ANALYSIS: Pakistan’s Vision for the Future

“Pakistan’s Vision for the Future”
International Institute for Strategic Studies
London, February 13th, 2018

Ahsan Iqbal, 2017. REUTERS/Caren Firouz


The meeting was chaired by Rahul Roy-Chaudhury, Senior Fellow for South Asia. Dr. Ahsan Iqbal, Pakistan’s Minister for Interior and Planning, Development and Reform, was invited as Guest Speaker, to discuss his country’s vision for the future.


Pakistan’s economy is expected to grow at a rate of 6% by 2020. The country’s prospects are enhanced due to 60% of the 207 million Pakistanis living in Pakistan being under the age of 30, as well as an expanding middle class. However, Pakistan is at the same time, facing vast challenges.

Ahsan Iqbal was appointed as Pakistan’s Minister for the Interior in August 2017 and Minister for Planning, Development and Reform in September 2017. He previously served as Pakistan’s Minister of Planning and Development and the Deputy Chairman of the country’s Planning Commission, and was briefly Minister for Minorities, and for Education in 2008. He has been an elected member of Pakistan’s National Assembly since 1993 and is currently the Deputy Secretary General of the Pakistan Muslim League party.


Ahsan Iqbal began his comments by saying that the world was going through a strange period. It was on the one hand the best of times for humanity but simultaneously the worst of times, given the level of unprecedented challenges it had to cope with. He said that as the world had become more connected, it had at the same time become less controlled . As a result of the new information revolution, citizens had become more empowered and active in their countries, and beyond. 

Ahsan Iqbal described this developed phenomenon as the “New Weapons of Mass Conflict”, given that people can now freely broadcast their own individual messages and agendas. It was his view that all responsible authorities now needed to take a much more integrated response to these developments. But Instead of collaboration, Mr Iqbal felt that the world was seeing greater fracture with prejudices springing up. He noted that fanatical extremism was an offshoot of this outcome. he offered the view that in order to break the walls of such prejudices, it was essential to hold ongoing dialogues in an atmosphere that was not restricted by the boundaries of a nation state.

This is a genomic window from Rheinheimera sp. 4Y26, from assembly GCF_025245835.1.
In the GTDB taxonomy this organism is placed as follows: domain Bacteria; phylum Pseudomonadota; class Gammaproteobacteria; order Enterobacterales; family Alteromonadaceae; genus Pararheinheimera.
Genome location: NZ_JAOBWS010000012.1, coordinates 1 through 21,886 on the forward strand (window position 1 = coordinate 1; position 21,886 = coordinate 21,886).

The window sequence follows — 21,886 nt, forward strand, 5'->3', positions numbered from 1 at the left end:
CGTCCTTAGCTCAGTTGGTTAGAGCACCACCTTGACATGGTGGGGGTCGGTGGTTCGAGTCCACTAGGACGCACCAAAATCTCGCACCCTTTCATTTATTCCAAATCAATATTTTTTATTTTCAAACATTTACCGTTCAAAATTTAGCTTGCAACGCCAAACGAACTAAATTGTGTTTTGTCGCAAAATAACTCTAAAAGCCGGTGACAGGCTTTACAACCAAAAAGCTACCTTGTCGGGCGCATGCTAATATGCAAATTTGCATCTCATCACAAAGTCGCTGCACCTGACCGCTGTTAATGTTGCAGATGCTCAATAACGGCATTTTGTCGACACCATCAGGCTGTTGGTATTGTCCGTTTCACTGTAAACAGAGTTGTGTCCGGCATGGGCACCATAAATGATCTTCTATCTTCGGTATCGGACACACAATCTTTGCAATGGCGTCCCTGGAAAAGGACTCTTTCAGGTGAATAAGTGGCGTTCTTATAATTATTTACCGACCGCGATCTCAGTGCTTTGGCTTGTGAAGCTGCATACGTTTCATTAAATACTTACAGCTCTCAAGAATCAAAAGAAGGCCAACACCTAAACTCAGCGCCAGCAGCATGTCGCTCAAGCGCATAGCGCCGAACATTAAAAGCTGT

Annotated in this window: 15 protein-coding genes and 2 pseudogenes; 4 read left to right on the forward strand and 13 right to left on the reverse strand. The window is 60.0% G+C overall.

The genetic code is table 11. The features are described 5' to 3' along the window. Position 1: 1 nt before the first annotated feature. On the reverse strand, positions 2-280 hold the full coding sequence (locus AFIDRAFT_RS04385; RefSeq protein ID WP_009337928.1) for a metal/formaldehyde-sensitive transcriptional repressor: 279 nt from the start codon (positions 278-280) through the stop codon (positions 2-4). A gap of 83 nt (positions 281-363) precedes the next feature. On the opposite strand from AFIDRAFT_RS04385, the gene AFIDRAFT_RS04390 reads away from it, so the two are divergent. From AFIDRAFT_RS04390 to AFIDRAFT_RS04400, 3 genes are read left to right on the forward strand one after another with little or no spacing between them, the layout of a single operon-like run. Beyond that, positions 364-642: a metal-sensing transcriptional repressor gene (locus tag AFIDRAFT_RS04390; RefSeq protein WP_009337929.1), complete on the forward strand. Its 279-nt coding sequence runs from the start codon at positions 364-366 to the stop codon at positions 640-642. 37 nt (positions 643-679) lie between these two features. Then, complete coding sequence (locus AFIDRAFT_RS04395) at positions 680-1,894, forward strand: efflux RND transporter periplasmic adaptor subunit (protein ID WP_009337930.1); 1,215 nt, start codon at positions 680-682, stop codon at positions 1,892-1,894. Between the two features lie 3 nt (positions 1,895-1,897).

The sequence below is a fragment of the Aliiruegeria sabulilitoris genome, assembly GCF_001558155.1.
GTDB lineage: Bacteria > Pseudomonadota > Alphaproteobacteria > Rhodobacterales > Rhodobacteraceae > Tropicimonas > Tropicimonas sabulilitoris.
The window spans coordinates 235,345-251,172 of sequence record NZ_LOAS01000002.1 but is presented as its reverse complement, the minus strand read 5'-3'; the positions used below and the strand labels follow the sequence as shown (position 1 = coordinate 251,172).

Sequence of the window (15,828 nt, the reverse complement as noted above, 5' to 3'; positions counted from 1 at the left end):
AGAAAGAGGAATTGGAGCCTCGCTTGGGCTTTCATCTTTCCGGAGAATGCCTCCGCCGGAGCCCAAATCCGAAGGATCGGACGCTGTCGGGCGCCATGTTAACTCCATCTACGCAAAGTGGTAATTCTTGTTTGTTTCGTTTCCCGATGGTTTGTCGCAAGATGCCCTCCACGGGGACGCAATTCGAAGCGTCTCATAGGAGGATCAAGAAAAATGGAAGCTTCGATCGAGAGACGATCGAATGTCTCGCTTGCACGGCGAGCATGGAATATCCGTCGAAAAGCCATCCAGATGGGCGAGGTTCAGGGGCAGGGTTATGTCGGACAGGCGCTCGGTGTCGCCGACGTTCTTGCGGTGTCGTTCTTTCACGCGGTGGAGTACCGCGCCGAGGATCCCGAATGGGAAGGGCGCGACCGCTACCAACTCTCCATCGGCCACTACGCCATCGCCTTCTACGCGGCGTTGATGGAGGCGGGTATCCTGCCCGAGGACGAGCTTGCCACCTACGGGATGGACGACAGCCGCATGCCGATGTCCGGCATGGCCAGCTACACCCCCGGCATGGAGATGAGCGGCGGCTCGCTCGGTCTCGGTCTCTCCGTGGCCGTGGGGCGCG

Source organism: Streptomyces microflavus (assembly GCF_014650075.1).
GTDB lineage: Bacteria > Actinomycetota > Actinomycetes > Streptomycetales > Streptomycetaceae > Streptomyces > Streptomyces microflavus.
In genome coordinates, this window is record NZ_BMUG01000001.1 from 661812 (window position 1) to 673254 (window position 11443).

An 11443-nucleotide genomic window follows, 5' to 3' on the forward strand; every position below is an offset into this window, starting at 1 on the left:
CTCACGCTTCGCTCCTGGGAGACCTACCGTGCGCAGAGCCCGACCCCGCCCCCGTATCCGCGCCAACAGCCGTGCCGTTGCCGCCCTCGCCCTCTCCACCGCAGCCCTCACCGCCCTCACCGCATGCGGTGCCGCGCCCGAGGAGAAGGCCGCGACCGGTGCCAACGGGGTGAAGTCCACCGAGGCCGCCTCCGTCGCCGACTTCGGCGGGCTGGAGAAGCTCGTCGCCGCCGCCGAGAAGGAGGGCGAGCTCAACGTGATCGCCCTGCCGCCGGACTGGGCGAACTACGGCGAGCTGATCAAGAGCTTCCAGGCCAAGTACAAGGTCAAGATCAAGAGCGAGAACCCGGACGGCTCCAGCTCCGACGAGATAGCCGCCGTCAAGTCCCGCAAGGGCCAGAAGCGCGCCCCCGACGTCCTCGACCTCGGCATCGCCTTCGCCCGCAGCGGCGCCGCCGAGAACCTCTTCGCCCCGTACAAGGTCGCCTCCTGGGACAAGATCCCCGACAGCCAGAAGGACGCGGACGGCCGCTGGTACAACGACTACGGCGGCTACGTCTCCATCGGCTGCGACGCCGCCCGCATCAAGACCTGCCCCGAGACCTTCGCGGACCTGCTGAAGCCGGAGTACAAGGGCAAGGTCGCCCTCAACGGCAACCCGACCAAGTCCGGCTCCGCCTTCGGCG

Addressing the situation in Pakistan, Ahsan Iqbal said that his government came into power in 2013. It had inherited a dire economic situation that had resulted in very high and unprecedented levels of unemployment with people literally on the streets at a time when there were more than 18-20 hours of power shortages throughout the country.

Ahsan Iqbal said that back then, pundits had thought that the state was on the edge of collapse. This notion was given momentum by the general state of anxiety caused in large part by security incidents involving violence on a daily basis, in almost every part of the country. Meanwhile, economic growth had plummeted to just 2.5% annual growth.